This year, five trend themes reflect a number of different microcosms – utopian scenarios displaying the living spaces of tomorrow. The digital revolution, a minimalist sense of order, modern nomadic lifestyles, light-hearted interaction and traditionally hand-crafted luxury items: colour codes and material qualities surprise us in their refinement, in the smart interplay of light and texture, as well as in their ‘intelligent’ processing.
Less but better – ‘smart‘ design is relaxing for eyes and body alike
Simple, elegant, reductionist, but in no way cold: such is the furniture that emerges – with subdued colours, yet anything but boring. The British design studio Faye Toogood has created the ABCD chair for Takeyari. This piece of furniture reveals itself to be restrained as far as colours are concerned but multifaceted when it comes to forms and shapes. With its easy-to-use mechanism, the chair can be quickly transformed into a sofa. The cushions are upholstered in a hard-wearing and durable canvas, manufactured by the Japanese label since 1888.
As though from another world: a chameleon-like interplay of colour, texture and pattern
With their ‘Guise’ project for the Nilufar Gallery, the Amsterdam design studio Odd Matter will be offering possible ways of experimenting with the colour and texture of surfaces. These items of furniture appear both unreal and real at the same time; they are made from sculpted rigid foam, which is covered either in iridescent car paint or given a traditional artificially marbled finish using a technique called ‘scagliola’. The almost other-worldly pattern of ‘Another Plaid’ by buroBÉLEN, in cooperation with Textiellab and Rubia, creates intuitive, emotional and physical design moments all at once. It is one of the many products embodying a vision of hitherto unimagined uses of materials and colour, whilst, at the same time, requiring traditional old-fashioned techniques and technologies. Here a single spool of wool is used to produce the throw. This not only saves water, it also creates new colour gradations which produce some exciting effects.
It’s playtime! Interior concepts, which invite interaction
Tactile interaction and experimentation in everyday life is a trend which runs counter to the structures of automated uniformity that we are all regularly subject to on a day-to-day basis. Powerful primary colours and abstract shapes and patterns challenge us to write our own stories and to lose ourselves in simple, intuitive interaction. ‘Blowing Series’ by Seung Jin Yang provides a good example. The naïve pleasure that we get, as we look at the pieces, is achieved through the balloon-like appearance: the sausage shapes remind us of our childhood and instinctively challenge playful instincts. But the balloons are covered in epoxy resin, which makes them strong enough for people to sit on them.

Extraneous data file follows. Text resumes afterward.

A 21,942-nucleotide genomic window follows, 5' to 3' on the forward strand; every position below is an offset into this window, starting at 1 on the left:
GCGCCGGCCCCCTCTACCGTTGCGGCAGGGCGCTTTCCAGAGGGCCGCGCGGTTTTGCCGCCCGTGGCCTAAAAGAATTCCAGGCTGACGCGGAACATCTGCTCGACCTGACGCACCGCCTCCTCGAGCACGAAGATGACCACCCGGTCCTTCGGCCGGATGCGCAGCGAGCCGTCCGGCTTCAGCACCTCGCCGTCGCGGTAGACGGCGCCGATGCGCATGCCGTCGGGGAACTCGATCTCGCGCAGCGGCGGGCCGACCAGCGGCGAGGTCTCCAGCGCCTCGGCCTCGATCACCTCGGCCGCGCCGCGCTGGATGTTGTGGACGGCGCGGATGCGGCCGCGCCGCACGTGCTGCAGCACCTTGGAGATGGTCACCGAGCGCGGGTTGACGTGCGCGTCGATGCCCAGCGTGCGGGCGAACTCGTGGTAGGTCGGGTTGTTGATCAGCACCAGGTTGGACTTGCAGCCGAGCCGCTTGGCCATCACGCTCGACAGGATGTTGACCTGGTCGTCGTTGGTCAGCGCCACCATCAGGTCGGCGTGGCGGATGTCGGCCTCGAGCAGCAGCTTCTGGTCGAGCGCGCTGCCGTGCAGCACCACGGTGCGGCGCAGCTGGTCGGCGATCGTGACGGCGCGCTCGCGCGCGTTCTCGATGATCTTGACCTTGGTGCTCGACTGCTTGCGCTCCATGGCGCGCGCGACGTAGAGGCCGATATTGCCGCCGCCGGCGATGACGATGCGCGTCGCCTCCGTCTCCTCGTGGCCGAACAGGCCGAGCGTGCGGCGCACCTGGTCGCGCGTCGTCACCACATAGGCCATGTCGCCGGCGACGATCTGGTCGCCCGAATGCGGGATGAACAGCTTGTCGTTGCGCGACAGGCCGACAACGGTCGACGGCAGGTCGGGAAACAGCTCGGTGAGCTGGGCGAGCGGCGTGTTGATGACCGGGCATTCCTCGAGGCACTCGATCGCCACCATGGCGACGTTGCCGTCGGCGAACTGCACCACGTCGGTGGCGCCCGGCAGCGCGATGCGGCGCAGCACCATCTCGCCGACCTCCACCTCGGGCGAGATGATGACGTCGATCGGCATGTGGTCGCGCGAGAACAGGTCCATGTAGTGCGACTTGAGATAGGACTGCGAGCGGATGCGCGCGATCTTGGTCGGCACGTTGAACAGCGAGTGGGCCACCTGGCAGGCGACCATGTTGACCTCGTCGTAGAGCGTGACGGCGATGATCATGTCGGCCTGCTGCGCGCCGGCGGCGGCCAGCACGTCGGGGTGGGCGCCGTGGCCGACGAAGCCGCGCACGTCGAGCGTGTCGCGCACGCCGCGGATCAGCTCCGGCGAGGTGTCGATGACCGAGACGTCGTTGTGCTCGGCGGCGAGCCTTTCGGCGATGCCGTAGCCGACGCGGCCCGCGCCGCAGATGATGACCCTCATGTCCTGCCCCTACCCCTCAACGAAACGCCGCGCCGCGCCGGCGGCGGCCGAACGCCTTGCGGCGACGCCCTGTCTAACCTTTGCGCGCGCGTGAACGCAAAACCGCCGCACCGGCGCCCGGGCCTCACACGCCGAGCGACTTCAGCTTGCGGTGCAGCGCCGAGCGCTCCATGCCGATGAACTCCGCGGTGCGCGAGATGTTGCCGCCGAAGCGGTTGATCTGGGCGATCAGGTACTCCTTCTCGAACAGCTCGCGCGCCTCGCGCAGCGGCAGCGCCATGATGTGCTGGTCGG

Old crafts and modern style define the ‘new luxury’
Pure opulence is out of date – the ‘new luxury’ celebrates craft techniques, together with intimacy and tactile immediacy, through clever contrasts in the materials. The Giles Miller Studio specialise in the creation of playfully designed, innovative surfaces combined with the design of sculptural and architectural works. Walls textured with structured wooden elements, providing high visual content, leather with embossed patterns, or, as here, ceramics with a metallic or pearlescent finish, acquire, through their three-dimensionality, an originality that is second to none. A designer of exceptional pieces, Rodolphe Pourente has designed for French manufacturers, Pouenat, a select and unusual limited edition in a modern, Art Deco style. The engraving, carving and the precision and finesse generated by Pouenat’s savoir-faire allows each piece to be shaped with either an elementary or deconstructed method, employed to cope with surfaces that are difficult to work and to enable the material to express itself.
High-tech meets simplification
The Brooklyn furniture brand UM Project provides, in the Ultraframe Collection, a number of ideas for bringing together high-tech materials and nature. The UM Project has produced a collection of fantastical storage cupboards made from plastic sheathing, knitted textiles and poured concrete. Some have a clear apparent use – a cupboard, a chest of drawers – but the precise function of other pieces allows plenty of room for interpretation. The design and manufacturing process derive from traditional furniture-making, with elements from architectural and transport design, such as air and space travel, as well as from motor-vehicle manufacture and shipbuilding, where flexible skins or hard shells are applied to various technical structures. The result is both familiar and other-worldly.
Header photo: ABCD Seat by Faye toogood für Takeyari ©Heimtextil Trend Book